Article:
Nine of 40 Covid-19 cases in TTSH cluster were vaccinated and had mild to no symptoms

Those who had received the full vaccination demonstrated evidence of antibodies to the spike protein of the virus.
Those who had received the full vaccination demonstrated evidence of antibodies to the spike protein of the virus.PHOTO: ST FILE

SINGAPORE - Of the 40 Covid-19 cases in the Tan Tock Seng Hospital (TTSH) cluster, the nine who had received full doses of the Covid-19 vaccinations were either asymptomatic or exhibited mild symptoms, and none had required oxygen support.

Seven of them are staff, while the other two are patients, said Ministry of Health (MOH) director of medical services Kenneth Mak in an update on Tuesday (May 4).

However, among those who had not been vaccinated, seven required oxygen therapy, said Associate Professor Mak at the multi-ministry task force on Covid-19 press conference.

One of them, an 88-year-old woman who was warded in Ward 9D, died from Covid-19 complications last Saturday.

"Based on the early phylogenetic information that's available to us, the TTSH cluster (arose) due to a viral variant, but the vaccine appears to have done relatively well against it," said Prof Mak.

Of those who had received full vaccination, they had demonstrated evidence of antibodies to the spike protein of the virus, which is a good response to vaccination, he added.

Though the vaccine does not prevent one from being infected completely, he noted that it safeguards the individual from getting a severe infection and limits further infection.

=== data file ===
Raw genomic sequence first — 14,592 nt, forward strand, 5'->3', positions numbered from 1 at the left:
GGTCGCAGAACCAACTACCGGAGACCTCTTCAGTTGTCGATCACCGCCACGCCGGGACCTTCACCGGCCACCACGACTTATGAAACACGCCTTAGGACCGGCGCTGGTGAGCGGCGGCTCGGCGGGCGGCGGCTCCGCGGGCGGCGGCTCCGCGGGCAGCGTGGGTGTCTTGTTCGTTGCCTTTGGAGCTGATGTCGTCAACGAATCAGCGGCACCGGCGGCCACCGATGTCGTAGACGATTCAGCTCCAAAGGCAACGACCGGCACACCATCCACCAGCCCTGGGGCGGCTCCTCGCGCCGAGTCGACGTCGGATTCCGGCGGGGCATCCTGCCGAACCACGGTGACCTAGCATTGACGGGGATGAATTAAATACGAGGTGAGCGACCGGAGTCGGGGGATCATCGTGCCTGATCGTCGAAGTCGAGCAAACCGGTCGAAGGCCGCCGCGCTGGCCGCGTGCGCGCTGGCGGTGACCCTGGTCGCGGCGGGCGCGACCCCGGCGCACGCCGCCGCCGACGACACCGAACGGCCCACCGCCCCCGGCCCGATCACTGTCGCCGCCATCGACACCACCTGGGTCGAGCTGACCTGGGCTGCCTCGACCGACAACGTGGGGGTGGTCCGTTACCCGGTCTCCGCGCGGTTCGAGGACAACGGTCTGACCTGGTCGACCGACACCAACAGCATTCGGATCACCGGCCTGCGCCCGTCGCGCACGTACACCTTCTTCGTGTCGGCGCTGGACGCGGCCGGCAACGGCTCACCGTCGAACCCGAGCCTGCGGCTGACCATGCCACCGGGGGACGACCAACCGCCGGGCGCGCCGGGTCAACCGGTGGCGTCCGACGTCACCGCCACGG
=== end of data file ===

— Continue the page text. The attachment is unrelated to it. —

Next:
Five of the cases from the TTSH cluster have the Indian B1167 variant.

The TTSH cluster has at least 24 individuals who are either unvaccinated or had at most one vaccine dose.

"Of these, three are staff members, 14 are patients, and seven are either visitors or caregivers associated with patients who had been admitted into the hospital," said Prof Mak.

He said that at least one of the individuals had received the Moderna vaccine, and the majority had received the Pfizer one. Singapore currently uses both vaccines in its vaccination drive.

"The presence of these viral variants of concern among our local cases affirms our strategy to vaccinate all healthcare workers and prioritise vaccination for older Singaporeans," said Prof Mak.

"Had we not done so, the TTSH cluster would have been significantly larger at this time, and the likelihood of that cluster getting out of control that much greater.

"It is therefore a reminder to all of us that we should get ourselves vaccinated and protected when our time comes and we cannot afford to be complacent," he added.

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